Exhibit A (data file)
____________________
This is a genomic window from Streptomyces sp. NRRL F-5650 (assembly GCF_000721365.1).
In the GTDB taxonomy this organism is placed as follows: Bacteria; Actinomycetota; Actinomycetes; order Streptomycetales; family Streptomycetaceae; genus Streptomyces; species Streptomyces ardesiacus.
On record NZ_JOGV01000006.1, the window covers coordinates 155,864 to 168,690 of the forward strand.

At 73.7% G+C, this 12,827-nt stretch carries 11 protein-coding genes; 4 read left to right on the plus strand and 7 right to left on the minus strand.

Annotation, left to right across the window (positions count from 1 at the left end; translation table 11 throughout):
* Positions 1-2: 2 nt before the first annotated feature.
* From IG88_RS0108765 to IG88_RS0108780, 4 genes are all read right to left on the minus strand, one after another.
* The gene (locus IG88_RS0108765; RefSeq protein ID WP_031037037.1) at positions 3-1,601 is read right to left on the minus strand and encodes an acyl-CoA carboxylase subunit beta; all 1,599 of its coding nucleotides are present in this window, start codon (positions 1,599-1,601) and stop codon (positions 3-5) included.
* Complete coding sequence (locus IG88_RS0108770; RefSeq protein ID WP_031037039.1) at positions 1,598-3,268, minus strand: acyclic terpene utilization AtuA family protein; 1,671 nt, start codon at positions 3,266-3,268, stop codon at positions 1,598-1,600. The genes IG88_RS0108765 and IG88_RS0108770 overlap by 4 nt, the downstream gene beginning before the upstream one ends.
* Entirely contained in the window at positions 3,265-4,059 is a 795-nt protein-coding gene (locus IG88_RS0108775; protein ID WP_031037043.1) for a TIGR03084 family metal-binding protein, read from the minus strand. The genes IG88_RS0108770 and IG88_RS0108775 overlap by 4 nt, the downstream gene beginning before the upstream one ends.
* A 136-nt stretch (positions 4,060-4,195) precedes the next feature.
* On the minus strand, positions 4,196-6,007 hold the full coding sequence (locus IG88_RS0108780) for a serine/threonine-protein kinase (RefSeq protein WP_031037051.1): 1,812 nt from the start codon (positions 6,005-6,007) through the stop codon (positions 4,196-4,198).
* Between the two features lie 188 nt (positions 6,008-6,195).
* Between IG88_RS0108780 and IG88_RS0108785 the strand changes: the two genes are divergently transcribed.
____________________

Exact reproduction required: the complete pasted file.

This is a genomic window from Streptomyces sp. NRRL F-5650 (assembly GCF_000721365.1).
In the GTDB taxonomy this organism is placed as follows: Bacteria; Actinomycetota; Actinomycetes; order Streptomycetales; family Streptomycetaceae; genus Streptomyces; species Streptomyces ardesiacus.
On record NZ_JOGV01000006.1, the window covers coordinates 155,864 to 168,690 of the forward strand.

At 73.7% G+C, this 12,827-nt stretch carries 11 protein-coding genes; 4 read left to right on the plus strand and 7 right to left on the minus strand.

Annotation, left to right across the window (positions count from 1 at the left end; translation table 11 throughout):
* Positions 1-2: 2 nt before the first annotated feature.
* From IG88_RS0108765 to IG88_RS0108780, 4 genes are all read right to left on the minus strand, one after another.
* The gene (locus IG88_RS0108765; RefSeq protein ID WP_031037037.1) at positions 3-1,601 is read right to left on the minus strand and encodes an acyl-CoA carboxylase subunit beta; all 1,599 of its coding nucleotides are present in this window, start codon (positions 1,599-1,601) and stop codon (positions 3-5) included.
* Complete coding sequence (locus IG88_RS0108770; RefSeq protein ID WP_031037039.1) at positions 1,598-3,268, minus strand: acyclic terpene utilization AtuA family protein; 1,671 nt, start codon at positions 3,266-3,268, stop codon at positions 1,598-1,600. The genes IG88_RS0108765 and IG88_RS0108770 overlap by 4 nt, the downstream gene beginning before the upstream one ends.
* Entirely contained in the window at positions 3,265-4,059 is a 795-nt protein-coding gene (locus IG88_RS0108775; protein ID WP_031037043.1) for a TIGR03084 family metal-binding protein, read from the minus strand. The genes IG88_RS0108770 and IG88_RS0108775 overlap by 4 nt, the downstream gene beginning before the upstream one ends.
* A 136-nt stretch (positions 4,060-4,195) precedes the next feature.
* On the minus strand, positions 4,196-6,007 hold the full coding sequence (locus IG88_RS0108780) for a serine/threonine-protein kinase (RefSeq protein WP_031037051.1): 1,812 nt from the start codon (positions 6,005-6,007) through the stop codon (positions 4,196-4,198).
* Between the two features lie 188 nt (positions 6,008-6,195).
* Between IG88_RS0108780 and IG88_RS0108785 the strand changes: the two genes are divergently transcribed.